Use this scenario to create decision-making opportunities around attacking the edge of a defence. The edge is where the end of the line of defenders finishes.
Set up a square with one defender in the middle.
Four attackers. Each standing on one side of the square. (For clarification we can call them North, South, East and West).
On the whistle an attacker from one side (North) attacks to get across to the South side of the square.
Defender must work their feet and get into a tackle ready position, with two hands on the inside hip of the attacker.
Once that attacker has gone, the player on the East side immediately goes and tries to get across the square.
The defender works for one minute with attackers constantly moving across the square.
Although there may not be a lot of opportunity for the defender to move forward, they should aim to make their last step forward towards the attacking player.
Focus should remain on the target area at all times. In this example, it’s the inside hip but if we want to work a lower leg tackle then the calves could become the target.
As the defender gets tired, staying “square” and on the front parts of your feet are crucial.
The work we do leading into a tackle will determine how successful a tackle we can make.
Play an overload attacking game. You want 4-5 defenders against 8-10 attackers.
The defenders start back on the tryline and kick the ball out towards the attacking team to start the game.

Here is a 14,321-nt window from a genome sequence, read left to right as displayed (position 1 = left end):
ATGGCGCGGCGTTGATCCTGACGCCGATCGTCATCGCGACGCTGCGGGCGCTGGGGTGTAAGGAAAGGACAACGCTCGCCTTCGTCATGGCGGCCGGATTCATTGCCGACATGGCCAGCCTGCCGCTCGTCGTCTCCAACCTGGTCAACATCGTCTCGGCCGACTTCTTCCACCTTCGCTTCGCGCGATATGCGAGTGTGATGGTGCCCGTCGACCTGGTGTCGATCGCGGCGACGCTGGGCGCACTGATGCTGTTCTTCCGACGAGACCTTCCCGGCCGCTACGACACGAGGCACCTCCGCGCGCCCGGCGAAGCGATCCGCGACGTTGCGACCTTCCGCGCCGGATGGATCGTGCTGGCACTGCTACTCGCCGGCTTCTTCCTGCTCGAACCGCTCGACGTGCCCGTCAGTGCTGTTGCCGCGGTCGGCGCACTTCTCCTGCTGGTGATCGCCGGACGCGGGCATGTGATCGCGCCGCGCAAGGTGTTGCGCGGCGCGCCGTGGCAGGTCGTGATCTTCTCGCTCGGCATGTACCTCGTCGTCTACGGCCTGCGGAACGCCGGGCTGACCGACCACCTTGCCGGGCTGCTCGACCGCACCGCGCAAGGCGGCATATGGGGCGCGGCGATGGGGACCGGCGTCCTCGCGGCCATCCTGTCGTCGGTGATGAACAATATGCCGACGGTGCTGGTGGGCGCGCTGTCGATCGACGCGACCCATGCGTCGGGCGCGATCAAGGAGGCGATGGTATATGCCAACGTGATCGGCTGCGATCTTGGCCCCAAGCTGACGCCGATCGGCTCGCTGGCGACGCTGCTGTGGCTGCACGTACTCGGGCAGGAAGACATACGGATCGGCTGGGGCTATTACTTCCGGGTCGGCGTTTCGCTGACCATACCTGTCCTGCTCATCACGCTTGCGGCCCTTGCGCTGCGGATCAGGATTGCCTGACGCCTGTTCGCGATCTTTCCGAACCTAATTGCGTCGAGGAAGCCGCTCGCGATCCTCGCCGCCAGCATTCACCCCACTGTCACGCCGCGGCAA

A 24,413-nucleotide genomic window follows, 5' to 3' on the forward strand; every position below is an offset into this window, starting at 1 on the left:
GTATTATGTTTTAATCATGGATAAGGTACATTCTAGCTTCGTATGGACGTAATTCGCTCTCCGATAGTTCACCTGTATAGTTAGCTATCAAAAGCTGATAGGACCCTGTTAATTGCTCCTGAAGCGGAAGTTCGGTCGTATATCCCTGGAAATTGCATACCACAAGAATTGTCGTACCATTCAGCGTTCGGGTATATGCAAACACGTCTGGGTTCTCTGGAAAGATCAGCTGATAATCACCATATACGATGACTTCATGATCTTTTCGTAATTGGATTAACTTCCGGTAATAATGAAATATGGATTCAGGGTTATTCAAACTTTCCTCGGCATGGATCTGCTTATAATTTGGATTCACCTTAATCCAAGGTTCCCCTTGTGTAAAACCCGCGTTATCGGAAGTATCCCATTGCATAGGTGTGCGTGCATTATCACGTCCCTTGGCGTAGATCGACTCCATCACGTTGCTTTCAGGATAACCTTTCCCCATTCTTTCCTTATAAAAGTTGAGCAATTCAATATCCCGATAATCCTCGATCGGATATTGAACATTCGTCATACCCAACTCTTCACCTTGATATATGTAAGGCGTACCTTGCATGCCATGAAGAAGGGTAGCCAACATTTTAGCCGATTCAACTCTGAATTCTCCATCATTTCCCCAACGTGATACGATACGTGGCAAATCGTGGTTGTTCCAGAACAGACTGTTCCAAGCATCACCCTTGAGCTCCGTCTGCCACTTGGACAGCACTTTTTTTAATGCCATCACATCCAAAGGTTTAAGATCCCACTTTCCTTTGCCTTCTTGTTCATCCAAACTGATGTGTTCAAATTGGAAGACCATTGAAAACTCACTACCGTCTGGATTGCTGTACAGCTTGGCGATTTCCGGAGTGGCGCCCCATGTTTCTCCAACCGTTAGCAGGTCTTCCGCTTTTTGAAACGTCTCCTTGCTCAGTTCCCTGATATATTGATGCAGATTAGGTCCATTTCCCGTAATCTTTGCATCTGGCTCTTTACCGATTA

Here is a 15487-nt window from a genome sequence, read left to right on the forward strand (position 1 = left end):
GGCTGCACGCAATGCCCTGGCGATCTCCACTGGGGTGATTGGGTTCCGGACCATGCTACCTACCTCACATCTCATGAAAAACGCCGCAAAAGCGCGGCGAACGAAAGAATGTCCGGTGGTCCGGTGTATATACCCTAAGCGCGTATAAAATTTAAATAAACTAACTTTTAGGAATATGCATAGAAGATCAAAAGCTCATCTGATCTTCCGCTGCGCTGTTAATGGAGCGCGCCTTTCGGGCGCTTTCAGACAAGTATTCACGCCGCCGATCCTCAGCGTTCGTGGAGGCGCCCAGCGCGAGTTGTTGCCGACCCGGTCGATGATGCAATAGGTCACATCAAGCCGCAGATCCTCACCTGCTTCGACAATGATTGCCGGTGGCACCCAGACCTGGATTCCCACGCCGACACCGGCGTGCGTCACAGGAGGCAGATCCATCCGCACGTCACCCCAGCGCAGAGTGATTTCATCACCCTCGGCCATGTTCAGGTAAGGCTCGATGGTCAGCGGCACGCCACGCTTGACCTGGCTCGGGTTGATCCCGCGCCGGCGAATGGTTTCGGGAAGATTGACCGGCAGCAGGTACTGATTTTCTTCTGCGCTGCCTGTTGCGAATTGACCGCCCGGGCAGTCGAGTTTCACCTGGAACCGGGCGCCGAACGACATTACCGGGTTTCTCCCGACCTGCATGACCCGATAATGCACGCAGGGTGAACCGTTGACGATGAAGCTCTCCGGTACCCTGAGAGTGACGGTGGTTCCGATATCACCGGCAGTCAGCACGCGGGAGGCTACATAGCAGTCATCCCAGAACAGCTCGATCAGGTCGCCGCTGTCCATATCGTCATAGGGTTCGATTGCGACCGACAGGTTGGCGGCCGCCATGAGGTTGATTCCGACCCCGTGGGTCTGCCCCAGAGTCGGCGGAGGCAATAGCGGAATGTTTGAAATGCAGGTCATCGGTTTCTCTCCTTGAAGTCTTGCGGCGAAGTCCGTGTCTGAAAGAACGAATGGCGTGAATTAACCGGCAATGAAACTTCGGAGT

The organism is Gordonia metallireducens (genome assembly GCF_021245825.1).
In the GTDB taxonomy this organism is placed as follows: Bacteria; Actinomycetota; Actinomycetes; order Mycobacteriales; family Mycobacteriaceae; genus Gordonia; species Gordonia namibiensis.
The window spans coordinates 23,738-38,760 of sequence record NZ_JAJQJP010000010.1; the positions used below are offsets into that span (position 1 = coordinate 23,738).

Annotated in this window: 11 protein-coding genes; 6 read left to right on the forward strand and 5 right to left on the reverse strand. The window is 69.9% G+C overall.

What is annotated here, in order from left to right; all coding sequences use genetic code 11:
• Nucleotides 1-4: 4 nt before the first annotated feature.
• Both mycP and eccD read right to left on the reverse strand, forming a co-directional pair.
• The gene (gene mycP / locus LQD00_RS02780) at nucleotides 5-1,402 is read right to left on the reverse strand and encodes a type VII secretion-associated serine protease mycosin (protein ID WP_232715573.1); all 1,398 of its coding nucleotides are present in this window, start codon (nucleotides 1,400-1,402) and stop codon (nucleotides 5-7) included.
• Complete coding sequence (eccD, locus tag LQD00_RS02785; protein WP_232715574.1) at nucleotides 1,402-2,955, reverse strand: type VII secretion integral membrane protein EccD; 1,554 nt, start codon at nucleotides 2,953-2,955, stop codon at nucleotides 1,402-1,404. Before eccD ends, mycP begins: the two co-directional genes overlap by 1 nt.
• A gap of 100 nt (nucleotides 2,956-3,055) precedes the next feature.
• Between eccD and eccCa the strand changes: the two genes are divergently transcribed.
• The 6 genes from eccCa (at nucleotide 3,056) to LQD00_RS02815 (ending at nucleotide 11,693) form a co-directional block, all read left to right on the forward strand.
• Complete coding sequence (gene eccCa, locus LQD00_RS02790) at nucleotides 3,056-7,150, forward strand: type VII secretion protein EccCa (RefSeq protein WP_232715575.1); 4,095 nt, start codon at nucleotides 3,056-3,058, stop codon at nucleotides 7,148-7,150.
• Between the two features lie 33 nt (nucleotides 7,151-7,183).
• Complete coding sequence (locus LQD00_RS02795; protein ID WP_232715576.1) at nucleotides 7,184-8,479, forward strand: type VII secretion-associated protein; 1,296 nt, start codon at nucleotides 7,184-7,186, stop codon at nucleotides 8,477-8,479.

The attackers will continue to attack until they score a try.
The defenders get a point for every touch they make on the ball carrier.
After a touch, the attackers can either offload, go to ground or play through their legs depending on the level of difficulty you want to create.
If the attacking team make a mistake and the defence get the ball, they can kick the ball into the space behind and carry on. You may want to award additional points to the defence if their pressure led to the mistake.
Winning team is the group of 4 who can make the most touches before a score.
This game should give teams confidence that they can cover a large amount of ground for a good length of time when numbers are down.
They should work hard to stay as a unit. I would reinforce the following principles. Appropriate spacings, appropriate line speed, stay square and connected.
If they can keep the middle defenders on the inside shoulder of the ball carrier then they should be able to drift with the pass and ,when they have equal numbers, apply more pressure.
GAME: DEFENSIVE DECISIONS
Play a game of touch with two equal sides. Tell the teams that they will score points based on good decision making in defence.
Award a point if the defensive team have fewer number than the attack on one side of the pitch and they can still manage the space to make a touch out on the sideline.
Award a point if the defence have numbers equal to or greater than the attack and they can apply pressure and make a touch beyond the gainline.
You may want to award a bonus point or turnover possession if they can combine two phases of defence together. For example, they drift to make a touch out wide and then apply pressure to get a touch beyond the gainline off a wide breakdown.
Avoid slow ball at the tackle or even losing the ball by making every ball carrier far more active on the ground. Use these two exercises to build up players’ ball placement skills under pressure.
After the tackle is made, the farther away your player can place the ball from the defence, the harder it is for the opposition to disrupt it. Encourage good placement habits with these exercises. MORE
Put your slow ball ruck plays into more game-like situations. This wrap play exercise is a good starting point, and you can then use it to develop other tactics.
A wrap play turns slow ball into quick ball and allows your 9 to recycle it at pace. MORE